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Re: Increase in Pressure

Postby rhettfarmer-3H » Sun Jan 17, 2021 11:40 pm

It only applies to gasses so don't worry about in another context. Also, it follows the least moles. One of the crazier ideas is if the moles are the same is that there is no direct change rather it just decrease equally.

Chudi Onyedika 3A
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Re: Increase in Pressure

Postby Chudi Onyedika 3A » Sat Jan 23, 2021 3:55 pm

Changing the pressure would only affect gases.

Pranav Daggubati 3C
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Re: Increase in Pressure

Postby Pranav Daggubati 3C » Sat Jan 23, 2021 3:56 pm

In these problems, you don't consider anything in a non-gaseous state because it doesn't affect the gas pressure of the system.

Scot Widjaja Dis 1J
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Re: Increase in Pressure

Postby Scot Widjaja Dis 1J » Sun Jan 24, 2021 1:27 am

Only moles of gases

Presley Gao 2C
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Re: Increase in Pressure

Postby Presley Gao 2C » Sun Jan 24, 2021 4:35 pm

When finding out which side has the least amount of moles, you only include gases, but not aqueous solutions.

Bella Bursulaya 3G
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Re: Increase in Pressure

Postby Bella Bursulaya 3G » Sun Jan 24, 2021 4:40 pm

Gases because they are the only ones that have partial pressures. Aqueous, liquids, and solids do not have partial pressures so increasing the system's pressure won't do anything to them or their concentrations.

josephspindler2H
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Re: Increase in Pressure

Postby josephspindler2H » Sun Jan 24, 2021 4:55 pm

I believe this would only be for gases rather than aqueous substances. Changing the pressure would only affect the moles of gas.

jasmineculilap_3F
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Re: Increase in Pressure

Postby jasmineculilap_3F » Sun Jan 24, 2021 4:56 pm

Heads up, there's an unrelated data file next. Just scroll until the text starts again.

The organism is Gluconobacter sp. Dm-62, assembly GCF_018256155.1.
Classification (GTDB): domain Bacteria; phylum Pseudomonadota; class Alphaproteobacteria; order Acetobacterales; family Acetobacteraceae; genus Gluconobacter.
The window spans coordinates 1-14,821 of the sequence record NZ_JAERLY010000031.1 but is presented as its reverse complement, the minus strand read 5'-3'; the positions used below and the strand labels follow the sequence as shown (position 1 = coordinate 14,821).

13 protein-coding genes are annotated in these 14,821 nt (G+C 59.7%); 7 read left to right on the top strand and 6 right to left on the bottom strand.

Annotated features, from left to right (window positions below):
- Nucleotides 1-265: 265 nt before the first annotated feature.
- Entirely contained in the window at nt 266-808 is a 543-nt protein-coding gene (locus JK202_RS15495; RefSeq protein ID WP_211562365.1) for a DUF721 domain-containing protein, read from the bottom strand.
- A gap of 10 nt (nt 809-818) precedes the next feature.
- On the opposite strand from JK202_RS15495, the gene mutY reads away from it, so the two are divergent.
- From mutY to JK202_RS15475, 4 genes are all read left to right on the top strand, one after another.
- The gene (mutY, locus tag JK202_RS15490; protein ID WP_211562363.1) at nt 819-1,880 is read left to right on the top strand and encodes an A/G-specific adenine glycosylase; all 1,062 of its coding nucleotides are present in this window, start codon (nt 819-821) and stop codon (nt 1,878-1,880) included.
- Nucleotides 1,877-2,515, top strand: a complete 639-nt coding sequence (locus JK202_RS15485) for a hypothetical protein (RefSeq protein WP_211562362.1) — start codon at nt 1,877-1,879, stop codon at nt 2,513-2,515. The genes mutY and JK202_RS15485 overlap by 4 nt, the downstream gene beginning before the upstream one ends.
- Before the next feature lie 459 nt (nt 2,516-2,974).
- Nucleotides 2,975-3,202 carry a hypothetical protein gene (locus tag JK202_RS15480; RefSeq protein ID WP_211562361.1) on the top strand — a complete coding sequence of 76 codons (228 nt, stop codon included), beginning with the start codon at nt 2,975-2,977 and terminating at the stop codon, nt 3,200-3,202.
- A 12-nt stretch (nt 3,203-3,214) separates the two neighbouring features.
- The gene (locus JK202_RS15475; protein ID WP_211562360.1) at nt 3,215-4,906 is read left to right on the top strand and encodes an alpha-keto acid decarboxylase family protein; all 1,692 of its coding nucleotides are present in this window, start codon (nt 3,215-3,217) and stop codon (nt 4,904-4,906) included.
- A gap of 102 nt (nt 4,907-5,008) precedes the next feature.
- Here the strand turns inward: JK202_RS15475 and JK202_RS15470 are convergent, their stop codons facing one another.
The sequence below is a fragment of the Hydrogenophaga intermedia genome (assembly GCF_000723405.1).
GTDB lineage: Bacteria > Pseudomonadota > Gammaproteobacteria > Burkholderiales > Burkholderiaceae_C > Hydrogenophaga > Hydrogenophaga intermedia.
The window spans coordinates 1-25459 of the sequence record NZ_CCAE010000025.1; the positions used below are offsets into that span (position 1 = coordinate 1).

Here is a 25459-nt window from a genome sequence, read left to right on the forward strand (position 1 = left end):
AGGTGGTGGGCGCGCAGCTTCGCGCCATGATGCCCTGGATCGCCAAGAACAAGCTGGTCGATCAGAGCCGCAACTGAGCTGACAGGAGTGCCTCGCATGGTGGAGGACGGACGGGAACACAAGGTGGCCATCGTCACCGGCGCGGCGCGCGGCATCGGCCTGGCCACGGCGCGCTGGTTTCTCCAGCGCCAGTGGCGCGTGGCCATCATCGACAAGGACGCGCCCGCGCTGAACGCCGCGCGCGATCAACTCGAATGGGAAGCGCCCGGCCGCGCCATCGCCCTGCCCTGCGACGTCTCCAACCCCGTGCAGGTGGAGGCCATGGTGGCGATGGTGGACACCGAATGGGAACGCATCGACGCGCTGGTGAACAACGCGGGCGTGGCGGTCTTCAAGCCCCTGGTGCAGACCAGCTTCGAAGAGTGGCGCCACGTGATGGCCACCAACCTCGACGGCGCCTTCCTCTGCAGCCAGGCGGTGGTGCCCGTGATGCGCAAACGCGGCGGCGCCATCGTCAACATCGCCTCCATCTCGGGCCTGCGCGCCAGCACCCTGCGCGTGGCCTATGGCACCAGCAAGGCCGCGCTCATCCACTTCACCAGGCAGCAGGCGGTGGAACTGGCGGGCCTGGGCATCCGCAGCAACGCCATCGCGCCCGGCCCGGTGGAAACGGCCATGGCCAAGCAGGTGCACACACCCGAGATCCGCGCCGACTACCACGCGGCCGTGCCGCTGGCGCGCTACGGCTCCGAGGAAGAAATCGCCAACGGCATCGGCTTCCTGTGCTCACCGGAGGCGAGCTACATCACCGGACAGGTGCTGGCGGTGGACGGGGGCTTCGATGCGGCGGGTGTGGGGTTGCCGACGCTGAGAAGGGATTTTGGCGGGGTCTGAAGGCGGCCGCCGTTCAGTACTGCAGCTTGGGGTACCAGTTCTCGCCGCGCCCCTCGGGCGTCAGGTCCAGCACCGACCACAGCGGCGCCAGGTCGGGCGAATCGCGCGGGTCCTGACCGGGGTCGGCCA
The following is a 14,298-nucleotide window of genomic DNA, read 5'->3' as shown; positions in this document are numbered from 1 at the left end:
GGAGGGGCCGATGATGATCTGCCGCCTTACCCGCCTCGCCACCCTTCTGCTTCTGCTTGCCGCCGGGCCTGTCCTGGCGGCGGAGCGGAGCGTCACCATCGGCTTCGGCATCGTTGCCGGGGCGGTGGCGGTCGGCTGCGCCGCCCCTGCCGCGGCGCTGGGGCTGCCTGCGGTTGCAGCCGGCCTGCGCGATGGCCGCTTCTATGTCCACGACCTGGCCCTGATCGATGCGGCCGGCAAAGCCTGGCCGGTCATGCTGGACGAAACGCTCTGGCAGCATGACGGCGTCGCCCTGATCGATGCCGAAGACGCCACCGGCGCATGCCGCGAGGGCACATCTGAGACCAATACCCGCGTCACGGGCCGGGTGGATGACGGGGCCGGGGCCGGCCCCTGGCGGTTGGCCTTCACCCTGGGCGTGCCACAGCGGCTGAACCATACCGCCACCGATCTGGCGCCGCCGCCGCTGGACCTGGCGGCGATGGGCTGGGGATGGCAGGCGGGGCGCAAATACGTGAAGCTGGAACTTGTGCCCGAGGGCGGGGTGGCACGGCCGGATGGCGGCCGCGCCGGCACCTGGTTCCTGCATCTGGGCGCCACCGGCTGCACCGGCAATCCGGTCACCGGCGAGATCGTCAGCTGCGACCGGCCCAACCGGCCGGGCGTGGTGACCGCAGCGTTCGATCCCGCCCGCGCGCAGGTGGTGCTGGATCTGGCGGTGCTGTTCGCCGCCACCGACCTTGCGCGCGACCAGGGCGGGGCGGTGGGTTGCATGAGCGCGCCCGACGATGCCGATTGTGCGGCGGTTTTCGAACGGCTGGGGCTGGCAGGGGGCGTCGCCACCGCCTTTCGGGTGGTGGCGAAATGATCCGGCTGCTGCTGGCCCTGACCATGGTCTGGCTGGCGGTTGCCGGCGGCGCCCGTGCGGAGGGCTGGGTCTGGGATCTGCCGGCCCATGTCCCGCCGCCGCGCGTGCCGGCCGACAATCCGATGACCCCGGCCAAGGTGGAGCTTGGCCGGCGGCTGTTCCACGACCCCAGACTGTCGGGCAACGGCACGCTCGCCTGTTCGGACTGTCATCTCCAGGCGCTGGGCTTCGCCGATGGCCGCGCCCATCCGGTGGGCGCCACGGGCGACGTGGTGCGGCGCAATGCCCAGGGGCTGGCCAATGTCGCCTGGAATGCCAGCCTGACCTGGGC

Changing pressure only affects gases, so you don't include aqueous.

Maddie Turk Disc 2J
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Re: Increase in Pressure

Postby Maddie Turk Disc 2J » Sun Jan 24, 2021 5:14 pm

So how do you calculate which side has the greater number of moles?

Gustavo_Chavez_1K
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Re: Increase in Pressure

Postby Gustavo_Chavez_1K » Sun Jan 24, 2021 5:58 pm

This would only apply to gases, not liquids

Mingzi Yang 1E
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Re: Increase in Pressure

Postby Mingzi Yang 1E » Sun Jan 24, 2021 6:02 pm

Changes in pressure affect reactions with gases.

Kiana Tashakori 1D
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Re: Increase in Pressure

Postby Kiana Tashakori 1D » Sun Jan 24, 2021 6:16 pm

You don't include aqueous solutions because pressure changes only apply to/change gasses.

haley f
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Re: Increase in Pressure

Postby haley f » Sun Jan 24, 2021 6:40 pm

You would only need to consider the gases! He mentioned in class that we can't really give enough pressure to change the volume of solids and liquids in this course so we don't consider it!

Bryan Le 2K
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Re: Increase in Pressure

Postby Bryan Le 2K » Sun Jan 24, 2021 8:01 pm

When looking at changes in pressures in relation to the chemical reaction, you would like at the moles of the gases only.

Britney Tran IJ
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Re: Increase in Pressure

Postby Britney Tran IJ » Sun Jan 24, 2021 10:03 pm

pressure changes applies to gases

AlbertGu_2C
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Re: Increase in Pressure

Postby AlbertGu_2C » Sun Jan 24, 2021 10:11 pm

You would only count gases, and there should not be any questions with this in it if it has other things that are not gases

Ariel Guan 1H
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Re: Increase in Pressure

Postby Ariel Guan 1H » Tue Jan 26, 2021 2:35 pm

you should only consider gases for pressure changes.